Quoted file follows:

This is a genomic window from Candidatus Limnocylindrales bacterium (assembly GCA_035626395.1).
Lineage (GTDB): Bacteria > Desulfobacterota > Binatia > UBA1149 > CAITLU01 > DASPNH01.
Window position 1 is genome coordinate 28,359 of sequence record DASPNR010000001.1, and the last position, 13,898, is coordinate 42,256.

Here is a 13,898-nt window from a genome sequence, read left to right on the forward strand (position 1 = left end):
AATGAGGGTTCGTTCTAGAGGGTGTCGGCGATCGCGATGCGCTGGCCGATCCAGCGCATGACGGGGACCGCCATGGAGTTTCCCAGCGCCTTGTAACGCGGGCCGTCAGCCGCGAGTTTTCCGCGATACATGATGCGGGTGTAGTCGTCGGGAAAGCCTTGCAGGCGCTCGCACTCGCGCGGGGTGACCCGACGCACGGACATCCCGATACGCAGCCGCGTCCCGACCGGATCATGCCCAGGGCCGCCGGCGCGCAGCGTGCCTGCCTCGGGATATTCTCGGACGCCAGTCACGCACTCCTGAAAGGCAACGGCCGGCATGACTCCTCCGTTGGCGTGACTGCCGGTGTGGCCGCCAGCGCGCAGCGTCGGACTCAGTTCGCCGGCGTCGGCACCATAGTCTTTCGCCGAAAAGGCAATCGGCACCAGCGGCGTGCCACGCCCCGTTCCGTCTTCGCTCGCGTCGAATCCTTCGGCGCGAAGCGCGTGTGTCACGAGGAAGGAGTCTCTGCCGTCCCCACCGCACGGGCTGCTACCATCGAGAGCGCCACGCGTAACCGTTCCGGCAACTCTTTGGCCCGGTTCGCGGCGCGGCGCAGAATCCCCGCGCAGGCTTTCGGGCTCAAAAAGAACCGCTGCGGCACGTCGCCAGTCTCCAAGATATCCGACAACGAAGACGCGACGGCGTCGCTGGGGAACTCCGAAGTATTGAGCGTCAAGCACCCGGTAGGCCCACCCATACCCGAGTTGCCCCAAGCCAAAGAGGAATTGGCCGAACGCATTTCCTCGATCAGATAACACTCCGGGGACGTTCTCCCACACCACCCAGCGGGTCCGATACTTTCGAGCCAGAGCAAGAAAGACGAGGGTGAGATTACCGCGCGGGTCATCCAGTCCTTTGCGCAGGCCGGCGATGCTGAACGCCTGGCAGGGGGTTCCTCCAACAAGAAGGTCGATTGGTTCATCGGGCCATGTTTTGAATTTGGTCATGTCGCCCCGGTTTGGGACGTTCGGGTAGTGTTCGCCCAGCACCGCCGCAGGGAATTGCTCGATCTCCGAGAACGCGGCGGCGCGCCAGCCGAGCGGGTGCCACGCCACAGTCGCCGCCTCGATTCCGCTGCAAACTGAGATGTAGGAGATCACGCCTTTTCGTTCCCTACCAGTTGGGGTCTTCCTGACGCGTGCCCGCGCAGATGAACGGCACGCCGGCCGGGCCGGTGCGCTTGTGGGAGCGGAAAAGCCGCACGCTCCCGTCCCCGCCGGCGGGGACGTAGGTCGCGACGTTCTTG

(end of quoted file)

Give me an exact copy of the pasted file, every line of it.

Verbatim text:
This is a genomic window from Candidatus Limnocylindrales bacterium (assembly GCA_035626395.1).
Lineage (GTDB): Bacteria > Desulfobacterota > Binatia > UBA1149 > CAITLU01 > DASPNH01.
Window position 1 is genome coordinate 28,359 of sequence record DASPNR010000001.1, and the last position, 13,898, is coordinate 42,256.

Here is a 13,898-nt window from a genome sequence, read left to right on the forward strand (position 1 = left end):
AATGAGGGTTCGTTCTAGAGGGTGTCGGCGATCGCGATGCGCTGGCCGATCCAGCGCATGACGGGGACCGCCATGGAGTTTCCCAGCGCCTTGTAACGCGGGCCGTCAGCCGCGAGTTTTCCGCGATACATGATGCGGGTGTAGTCGTCGGGAAAGCCTTGCAGGCGCTCGCACTCGCGCGGGGTGACCCGACGCACGGACATCCCGATACGCAGCCGCGTCCCGACCGGATCATGCCCAGGGCCGCCGGCGCGCAGCGTGCCTGCCTCGGGATATTCTCGGACGCCAGTCACGCACTCCTGAAAGGCAACGGCCGGCATGACTCCTCCGTTGGCGTGACTGCCGGTGTGGCCGCCAGCGCGCAGCGTCGGACTCAGTTCGCCGGCGTCGGCACCATAGTCTTTCGCCGAAAAGGCAATCGGCACCAGCGGCGTGCCACGCCCCGTTCCGTCTTCGCTCGCGTCGAATCCTTCGGCGCGAAGCGCGTGTGTCACGAGGAAGGAGTCTCTGCCGTCCCCACCGCACGGGCTGCTACCATCGAGAGCGCCACGCGTAACCGTTCCGGCAACTCTTTGGCCCGGTTCGCGGCGCGGCGCAGAATCCCCGCGCAGGCTTTCGGGCTCAAAAAGAACCGCTGCGGCACGTCGCCAGTCTCCAAGATATCCGACAACGAAGACGCGACGGCGTCGCTGGGGAACTCCGAAGTATTGAGCGTCAAGCACCCGGTAGGCCCACCCATACCCGAGTTGCCCCAAGCCAAAGAGGAATTGGCCGAACGCATTTCCTCGATCAGATAACACTCCGGGGACGTTCTCCCACACCACCCAGCGGGTCCGATACTTTCGAGCCAGAGCAAGAAAGACGAGGGTGAGATTACCGCGCGGGTCATCCAGTCCTTTGCGCAGGCCGGCGATGCTGAACGCCTGGCAGGGGGTTCCTCCAACAAGAAGGTCGATTGGTTCATCGGGCCATGTTTTGAATTTGGTCATGTCGCCCCGGTTTGGGACGTTCGGGTAGTGTTCGCCCAGCACCGCCGCAGGGAATTGCTCGATCTCCGAGAACGCGGCGGCGCGCCAGCCGAGCGGGTGCCACGCCACAGTCGCCGCCTCGATTCCGCTGCAAACTGAGATGTAGGAGATCACGCCTTTTCGTTCCCTACCAGTTGGGGTCTTCCTGACGCGTGCCCGCGCAGATGAACGGCACGCCGGCCGGGCCGGTGCGCTTGTGGGAGCGGAAAAGCCGCACGCTCCCGTCCCCGCCGGCGGGGACGTAGGTCGCGACGTTCTTG